International partnerships can still be a success


The news on the recent failings at Lancaster Universities partners in India, Pakistan and Malaysia paints a dreary picture. There appears to be serious shortcomings at these universities and they need to be rooted out at the nearest possible opportunity. In this paper over the last year we have had a number of articles criticising the partner unis, and justifiably so. Excuses won’t solve the problems that the universities have had in their infancy and clearly there needs to be a long rethink and a change of strategy when it comes to preventing these problems in the future. However following the controversies that Lancaster universities partners have become embroiled in I don’t think we should automatically reach the conclusion that foreign university partnerships are by definition a bad thing. In fact in many ways I feel they can and will eventually turn out to be a force for good and rather than be used exclusively to make money or bolster the universities reputation they  will leave an even greater legacy wherever they are.

I can’t even begin to fathom the difficulty of setting up a new university, let alone in a foreign country, where in some cases the precedent for higher education is limited. And not wishing to downplay the accusations of failed teaching and less than rigorous examinations, I do wonder, perhaps optimistically, whether they amount to teething problems’? Deplorable all the same but perhaps this is something we should understand comes with the complications of setting up a new university in a new country. The likelihood of things running smoothly was pretty slim to begin with and to many the possibility of some level of teaching problems may have been already foreseen. These problems should be sorted immediately, it goes without saying, but Lancaster has laid a platform for a university in India and others across the world that can be built on and help make positive change in developing countries. To detach itself from these campuses would be shirking responsibility and missing an opportunity to make a real difference.

I may be speaking from a biased point of view, I’ve been to Goenka, I spent three weeks there with about 40 other students from Lancaster and, even though I’m not a particularly hyperbolic person, I’d say it was one of the best times of my life. This is an opportunity available each year because of Lancaster’s partnerships and it’s becoming phenomenally successful, expanding to more countries and taking increasing numbers of students. The trip gave me a perspective there which may be harder to comprehend if you haven’t been there and seen it for yourself.

Goenka had dozens of volunteer placements and we all had days teaching at schools in the slums or specialised establishments for disabled students. Working with those kids and the students from Goenka showed that there is a real social conscience in the university and it is that which Lancaster must build on to make sure that the foreign partnerships succeed to their full potential.  Practices like that can be expanded further. Goenka, and the other partner institutions, don’t just need to offer volunteer help but they could expand to recruit children from these schools and offer a higher education which would seem almost incomprehensible to those who have grown up victim to extensive poverty. High Schools don’t have to be the limit when it comes to giving people from deprived backgrounds opportunities and they shouldn’t be. The basis of something special is there to build on and it could truly help the society as well as educating students. A recruitment strategy aimed at underprivileged students may be a sensible way of helping, at least partially, the inequality prevalent in some of the countries where the Lancaster name resides. Equally further encouragement of the good work done in the volunteering sector, which could even resemble the thriving volunteer work done by Lancaster students, would certainly be something to be proud of.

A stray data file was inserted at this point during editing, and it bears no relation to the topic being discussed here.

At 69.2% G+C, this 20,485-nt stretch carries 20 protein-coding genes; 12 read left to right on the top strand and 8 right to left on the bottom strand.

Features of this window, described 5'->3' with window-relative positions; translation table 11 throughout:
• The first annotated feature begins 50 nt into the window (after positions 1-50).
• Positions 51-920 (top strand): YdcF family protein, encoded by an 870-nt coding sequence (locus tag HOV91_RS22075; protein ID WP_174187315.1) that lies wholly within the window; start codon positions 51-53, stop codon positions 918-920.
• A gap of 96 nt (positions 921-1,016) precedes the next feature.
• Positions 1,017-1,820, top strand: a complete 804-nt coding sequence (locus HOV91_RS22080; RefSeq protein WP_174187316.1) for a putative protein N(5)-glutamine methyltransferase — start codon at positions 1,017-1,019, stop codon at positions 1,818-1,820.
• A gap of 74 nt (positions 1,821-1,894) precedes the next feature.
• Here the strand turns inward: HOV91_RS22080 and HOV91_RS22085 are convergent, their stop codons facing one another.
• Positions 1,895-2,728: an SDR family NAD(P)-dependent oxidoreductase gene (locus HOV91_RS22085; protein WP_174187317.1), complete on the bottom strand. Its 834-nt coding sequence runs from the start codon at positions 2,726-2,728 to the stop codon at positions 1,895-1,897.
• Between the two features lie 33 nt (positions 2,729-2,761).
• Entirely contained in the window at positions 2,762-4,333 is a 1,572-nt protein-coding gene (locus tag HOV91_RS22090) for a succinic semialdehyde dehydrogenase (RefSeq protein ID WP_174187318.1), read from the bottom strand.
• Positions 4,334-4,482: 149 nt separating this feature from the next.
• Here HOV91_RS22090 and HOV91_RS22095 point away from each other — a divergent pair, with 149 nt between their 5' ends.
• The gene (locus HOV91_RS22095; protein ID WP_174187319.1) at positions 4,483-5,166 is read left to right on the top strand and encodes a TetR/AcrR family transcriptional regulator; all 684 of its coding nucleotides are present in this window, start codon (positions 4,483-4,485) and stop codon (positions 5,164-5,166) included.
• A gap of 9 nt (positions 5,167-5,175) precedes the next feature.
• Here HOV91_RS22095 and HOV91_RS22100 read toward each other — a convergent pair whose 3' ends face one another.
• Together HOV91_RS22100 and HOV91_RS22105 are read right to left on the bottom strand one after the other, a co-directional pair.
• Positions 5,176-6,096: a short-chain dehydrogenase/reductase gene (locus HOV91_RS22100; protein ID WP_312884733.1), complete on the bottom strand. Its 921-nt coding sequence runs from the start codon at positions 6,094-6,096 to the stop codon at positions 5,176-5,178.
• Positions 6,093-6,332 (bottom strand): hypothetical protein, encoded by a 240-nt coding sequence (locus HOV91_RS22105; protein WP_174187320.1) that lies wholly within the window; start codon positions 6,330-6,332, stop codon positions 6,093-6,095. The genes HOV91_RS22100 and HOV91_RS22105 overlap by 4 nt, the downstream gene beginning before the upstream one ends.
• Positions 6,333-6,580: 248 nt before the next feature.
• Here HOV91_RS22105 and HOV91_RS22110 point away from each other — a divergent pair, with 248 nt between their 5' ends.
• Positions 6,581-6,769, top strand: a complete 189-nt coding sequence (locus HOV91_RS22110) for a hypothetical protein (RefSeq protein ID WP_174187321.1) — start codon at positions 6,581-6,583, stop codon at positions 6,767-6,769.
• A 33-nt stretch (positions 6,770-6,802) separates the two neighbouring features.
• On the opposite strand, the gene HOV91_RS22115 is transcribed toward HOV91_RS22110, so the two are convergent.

If this were to happen then the university partnerships would prove to be a fantastic idea. The teaching is hugely important but the good work by the foreign universities outside the lecture theatres in underprivileged classrooms, I feel, shows that Lancaster are in it for more than money or an improved league table rating. The only way to prove this is to continue and expand the volunteering and charity work. If this happens then they’ll achieve something far greater than breaking into the World Top 100.

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